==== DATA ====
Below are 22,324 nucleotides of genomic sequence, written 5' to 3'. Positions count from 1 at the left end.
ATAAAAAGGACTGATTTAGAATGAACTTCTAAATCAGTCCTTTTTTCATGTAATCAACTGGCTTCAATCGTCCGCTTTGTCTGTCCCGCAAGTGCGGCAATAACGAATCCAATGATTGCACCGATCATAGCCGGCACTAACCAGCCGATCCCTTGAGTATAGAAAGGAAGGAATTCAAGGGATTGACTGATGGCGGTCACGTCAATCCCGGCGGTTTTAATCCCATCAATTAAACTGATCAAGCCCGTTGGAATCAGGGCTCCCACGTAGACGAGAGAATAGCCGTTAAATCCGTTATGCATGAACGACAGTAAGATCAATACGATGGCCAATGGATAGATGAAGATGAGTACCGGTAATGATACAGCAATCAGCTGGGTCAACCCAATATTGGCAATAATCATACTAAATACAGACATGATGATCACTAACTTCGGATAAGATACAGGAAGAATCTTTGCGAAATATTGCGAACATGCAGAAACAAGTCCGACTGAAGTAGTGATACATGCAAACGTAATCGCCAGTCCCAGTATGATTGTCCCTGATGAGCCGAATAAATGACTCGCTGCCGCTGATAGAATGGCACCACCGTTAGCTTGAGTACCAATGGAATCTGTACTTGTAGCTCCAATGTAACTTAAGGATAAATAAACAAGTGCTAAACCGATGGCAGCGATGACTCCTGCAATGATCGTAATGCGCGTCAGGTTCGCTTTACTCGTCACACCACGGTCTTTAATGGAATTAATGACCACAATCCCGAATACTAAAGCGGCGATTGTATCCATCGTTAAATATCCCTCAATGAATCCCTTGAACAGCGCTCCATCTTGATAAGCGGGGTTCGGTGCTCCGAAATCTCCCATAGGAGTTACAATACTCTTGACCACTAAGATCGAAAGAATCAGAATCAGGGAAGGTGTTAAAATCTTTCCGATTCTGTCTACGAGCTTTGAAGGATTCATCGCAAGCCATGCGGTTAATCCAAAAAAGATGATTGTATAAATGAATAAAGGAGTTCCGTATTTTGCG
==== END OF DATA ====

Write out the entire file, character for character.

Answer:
Below are 22,324 nucleotides of genomic sequence, written 5' to 3'. Positions count from 1 at the left end.
ATAAAAAGGACTGATTTAGAATGAACTTCTAAATCAGTCCTTTTTTCATGTAATCAACTGGCTTCAATCGTCCGCTTTGTCTGTCCCGCAAGTGCGGCAATAACGAATCCAATGATTGCACCGATCATAGCCGGCACTAACCAGCCGATCCCTTGAGTATAGAAAGGAAGGAATTCAAGGGATTGACTGATGGCGGTCACGTCAATCCCGGCGGTTTTAATCCCATCAATTAAACTGATCAAGCCCGTTGGAATCAGGGCTCCCACGTAGACGAGAGAATAGCCGTTAAATCCGTTATGCATGAACGACAGTAAGATCAATACGATGGCCAATGGATAGATGAAGATGAGTACCGGTAATGATACAGCAATCAGCTGGGTCAACCCAATATTGGCAATAATCATACTAAATACAGACATGATGATCACTAACTTCGGATAAGATACAGGAAGAATCTTTGCGAAATATTGCGAACATGCAGAAACAAGTCCGACTGAAGTAGTGATACATGCAAACGTAATCGCCAGTCCCAGTATGATTGTCCCTGATGAGCCGAATAAATGACTCGCTGCCGCTGATAGAATGGCACCACCGTTAGCTTGAGTACCAATGGAATCTGTACTTGTAGCTCCAATGTAACTTAAGGATAAATAAACAAGTGCTAAACCGATGGCAGCGATGACTCCTGCAATGATCGTAATGCGCGTCAGGTTCGCTTTACTCGTCACACCACGGTCTTTAATGGAATTAATGACCACAATCCCGAATACTAAAGCGGCGATTGTATCCATCGTTAAATATCCCTCAATGAATCCCTTGAACAGCGCTCCATCTTGATAAGCGGGGTTCGGTGCTCCGAAATCTCCCATAGGAGTTACAATACTCTTGACCACTAAGATCGAAAGAATCAGAATCAGGGAAGGTGTTAAAATCTTTCCGATTCTGTCTACGAGCTTTGAAGGATTCATCGCAAGCCATGCGGTTAATCCAAAAAAGATGATTGTATAAATGAATAAAGGAGTTCCGTATTTTGCG